The last column discussed the formation of contracts by offer and acceptance. This column discusses some legal bases courts use to declare contracts invalid even though an offer is made and accepted. These include lack of consideration, duress and illegal subject matter.
A contract is often described as a bargain. Each person involved in a bargain gives something up in exchange for something received. For instance, when I sell my buffalo nickel to my cousin for $1, I give up my buffalo nickel in exchange for $1. My cousin gives up his $1 in exchange for my buffalo nickel. The dollar I receive is described by the law as bargained-for consideration. Bargained-for consideration is a necessary part of any contract.
Without bargained-for consideration, a contract will not be enforceable. If my cousin accepts my offer to give him my buffalo at no cost, there may be an agreement between us.
However, the law will not enforce our agreement because my promise to give my buffalo nickel to my cousin lacks consideration.
My cousin has not offered to give me anything of value in exchange for my buffalo nickel. Therefore, if I later change my mind and refuse to give my buffalo nickel to my cousin, the law will likely not force me to part with it.
There is an exception to this general rule. Assume that my cousin, expecting to receive my buffalo nickel, contracted to sell it to his friend for $1. Assume also that my cousin’s friend sues him for breach of contract and recovers damages. Because my cousin relied upon my promise and incurred a loss as a result, he may have a claim against me for promissory estoppel.
So far, the consideration for my buffalo nickel has been a money payment. Promises can also serve as consideration. Assume my cousin promises to mow my lawn in exchange for my buffalo nickel. My cousin’s promise to mow my lawn is consideration for my buffalo nickel. Some readers may be wondering if my buffalo nickel valued at $1 is sufficient consideration for my cousin’s promise to mow my lawn, which may be valued at $40. Generally, courts are concerned with the presence of any consideration, not the amount or value of the consideration.
An enforceable promise made previously cannot serve as consideration for a later contract. For instance, assume that I contracted with my cousin to mow my lawn in exchange for my buffalo nickel. Assume that he then refuses to mow my lawn unless I also give him my silver dollar.
If I agree, there is no consideration for my promise to give my cousin my silver dollar. My cousin was already obligated to mow my lawn in exchange for my buffalo nickel. He has provided no consideration for my promise to give him my silver dollar. Thus, our agreement is likely unenforceable.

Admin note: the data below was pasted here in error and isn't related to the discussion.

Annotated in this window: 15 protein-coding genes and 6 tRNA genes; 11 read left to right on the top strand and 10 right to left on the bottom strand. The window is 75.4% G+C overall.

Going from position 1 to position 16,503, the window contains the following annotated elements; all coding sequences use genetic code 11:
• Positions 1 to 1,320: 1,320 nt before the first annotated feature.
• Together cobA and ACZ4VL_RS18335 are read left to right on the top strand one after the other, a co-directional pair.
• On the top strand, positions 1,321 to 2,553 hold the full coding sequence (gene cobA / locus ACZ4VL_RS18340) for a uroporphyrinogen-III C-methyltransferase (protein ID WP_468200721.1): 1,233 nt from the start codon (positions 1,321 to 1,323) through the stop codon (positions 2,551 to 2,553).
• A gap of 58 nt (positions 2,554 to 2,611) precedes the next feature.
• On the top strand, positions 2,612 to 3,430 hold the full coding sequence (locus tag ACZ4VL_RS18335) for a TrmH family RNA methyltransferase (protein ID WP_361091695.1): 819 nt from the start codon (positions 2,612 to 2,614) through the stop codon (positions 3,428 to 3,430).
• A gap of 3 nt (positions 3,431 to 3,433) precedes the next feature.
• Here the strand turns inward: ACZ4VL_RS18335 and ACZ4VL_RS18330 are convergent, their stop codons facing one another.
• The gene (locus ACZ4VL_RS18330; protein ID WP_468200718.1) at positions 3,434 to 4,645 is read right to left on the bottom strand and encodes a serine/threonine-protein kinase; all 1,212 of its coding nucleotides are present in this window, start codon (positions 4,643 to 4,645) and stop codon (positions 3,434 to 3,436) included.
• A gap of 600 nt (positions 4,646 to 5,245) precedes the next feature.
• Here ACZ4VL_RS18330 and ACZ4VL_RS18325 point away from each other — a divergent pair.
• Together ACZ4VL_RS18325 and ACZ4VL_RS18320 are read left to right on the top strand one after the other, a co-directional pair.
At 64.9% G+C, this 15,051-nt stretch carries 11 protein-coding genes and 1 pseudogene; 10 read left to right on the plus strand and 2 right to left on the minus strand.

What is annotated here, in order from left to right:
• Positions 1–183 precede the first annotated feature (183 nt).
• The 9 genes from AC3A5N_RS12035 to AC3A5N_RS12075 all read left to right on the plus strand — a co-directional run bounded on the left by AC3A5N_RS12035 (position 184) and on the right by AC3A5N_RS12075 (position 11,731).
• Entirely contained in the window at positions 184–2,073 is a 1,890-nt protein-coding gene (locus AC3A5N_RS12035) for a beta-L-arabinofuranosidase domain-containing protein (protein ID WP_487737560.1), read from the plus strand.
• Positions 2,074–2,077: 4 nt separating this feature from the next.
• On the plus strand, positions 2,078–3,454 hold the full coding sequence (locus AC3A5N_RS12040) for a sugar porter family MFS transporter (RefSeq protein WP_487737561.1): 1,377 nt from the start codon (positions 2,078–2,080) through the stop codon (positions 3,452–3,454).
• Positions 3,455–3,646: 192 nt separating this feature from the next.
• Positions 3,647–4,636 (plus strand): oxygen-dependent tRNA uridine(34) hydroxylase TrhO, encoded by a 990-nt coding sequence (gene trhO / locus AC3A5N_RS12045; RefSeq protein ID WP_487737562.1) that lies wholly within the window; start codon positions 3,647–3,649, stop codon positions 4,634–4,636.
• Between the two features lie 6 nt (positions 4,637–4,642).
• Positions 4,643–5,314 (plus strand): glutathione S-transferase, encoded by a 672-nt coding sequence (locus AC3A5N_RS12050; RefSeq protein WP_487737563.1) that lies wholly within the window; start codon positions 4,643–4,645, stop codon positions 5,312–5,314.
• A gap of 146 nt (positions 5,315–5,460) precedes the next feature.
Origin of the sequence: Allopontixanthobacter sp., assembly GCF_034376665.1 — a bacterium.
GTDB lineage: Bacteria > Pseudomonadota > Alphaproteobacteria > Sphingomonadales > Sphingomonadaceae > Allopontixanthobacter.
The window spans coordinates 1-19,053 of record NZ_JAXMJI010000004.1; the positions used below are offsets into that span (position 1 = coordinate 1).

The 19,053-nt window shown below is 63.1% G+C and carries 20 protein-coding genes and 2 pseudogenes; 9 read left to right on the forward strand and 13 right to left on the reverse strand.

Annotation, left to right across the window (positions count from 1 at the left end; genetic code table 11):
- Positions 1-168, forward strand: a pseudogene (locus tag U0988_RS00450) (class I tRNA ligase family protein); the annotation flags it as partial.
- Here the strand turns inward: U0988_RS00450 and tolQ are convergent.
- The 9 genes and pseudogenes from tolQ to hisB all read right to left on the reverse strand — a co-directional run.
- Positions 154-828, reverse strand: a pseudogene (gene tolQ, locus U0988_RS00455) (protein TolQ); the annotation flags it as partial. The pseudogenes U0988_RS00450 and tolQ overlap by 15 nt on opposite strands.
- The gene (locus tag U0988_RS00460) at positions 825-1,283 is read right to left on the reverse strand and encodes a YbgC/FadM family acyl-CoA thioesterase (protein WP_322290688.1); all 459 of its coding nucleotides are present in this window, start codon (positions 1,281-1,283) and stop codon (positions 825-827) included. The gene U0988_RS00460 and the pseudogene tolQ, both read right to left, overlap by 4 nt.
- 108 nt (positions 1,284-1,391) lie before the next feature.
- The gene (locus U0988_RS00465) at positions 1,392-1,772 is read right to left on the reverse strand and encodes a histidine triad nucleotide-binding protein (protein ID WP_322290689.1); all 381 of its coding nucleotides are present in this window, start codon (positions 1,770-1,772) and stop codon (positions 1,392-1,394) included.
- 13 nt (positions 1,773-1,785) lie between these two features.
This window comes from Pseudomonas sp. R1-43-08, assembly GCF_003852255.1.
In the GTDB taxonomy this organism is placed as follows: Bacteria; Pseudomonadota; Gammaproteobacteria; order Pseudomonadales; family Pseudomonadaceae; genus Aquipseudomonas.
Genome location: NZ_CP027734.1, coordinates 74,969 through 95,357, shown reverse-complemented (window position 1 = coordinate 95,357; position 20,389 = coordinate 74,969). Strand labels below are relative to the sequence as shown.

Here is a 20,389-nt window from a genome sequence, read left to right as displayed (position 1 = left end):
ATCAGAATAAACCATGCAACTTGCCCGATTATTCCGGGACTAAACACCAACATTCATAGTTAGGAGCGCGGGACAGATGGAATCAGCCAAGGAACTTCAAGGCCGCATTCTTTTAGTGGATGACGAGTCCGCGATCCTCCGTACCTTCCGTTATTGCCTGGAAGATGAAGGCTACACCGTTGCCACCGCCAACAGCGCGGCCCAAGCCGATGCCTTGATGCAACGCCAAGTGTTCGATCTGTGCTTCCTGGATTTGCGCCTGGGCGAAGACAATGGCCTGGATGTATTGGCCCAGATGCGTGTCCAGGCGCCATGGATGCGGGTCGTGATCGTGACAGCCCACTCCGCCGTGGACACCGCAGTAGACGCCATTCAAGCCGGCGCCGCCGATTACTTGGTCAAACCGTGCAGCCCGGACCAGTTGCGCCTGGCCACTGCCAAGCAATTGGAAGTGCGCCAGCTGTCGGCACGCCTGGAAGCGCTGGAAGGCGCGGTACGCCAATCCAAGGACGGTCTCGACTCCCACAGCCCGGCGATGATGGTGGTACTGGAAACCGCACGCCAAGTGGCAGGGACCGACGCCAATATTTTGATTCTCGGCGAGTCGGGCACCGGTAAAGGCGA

Courts will also refuse to enforce agreements that are made under duress. Assume my cousin holds a gun to my head and threatens to kill me if I don’t sell him my $5 gold piece for $1. Assume that I agree. There appears to be $1 as consideration for my $5 gold piece. However, I did not enter into the agreement under my own free will. My life was threatened.
Only threats of great bodily injury will give rise to duress under Kentucky law.
Under the law of some states, a threat of economic injury may be enough.
For example, assume my cousin contracts to deliver 10,000 metal screws that I need to deliver a batch of doorknob sets on a big deal. Assume he threatens to not deliver them unless I contract to buy another 10,000 from him. This threat is not sufficient as duress under Kentucky law. As a threat of economic injury, it may be duress in some states. However, as discussed above, I can avoid the contract for the second 10,000 screws due to lack of consideration.
Courts will also not enforce illegal contracts. Assume that my cousin contracts with me to rob a bank and give me 10 percent in exchange for my $5 gold piece. The agreement to give me 10 percent would be unenforceable since the subject matter of the contract was illegal. Likewise, an employment contract for less than the minimum wage would be unenforceable.
Robert Goff is an associate with Paducah’s Denton & Keuler law firm. His areas of practice include estate planning wills, trusts, estates and probate, contracts, business corporations and partnerships, and elder law. He is admitted to practice in Kentucky, Tennessee and Illinois. He can be contacted at 270-443-8253.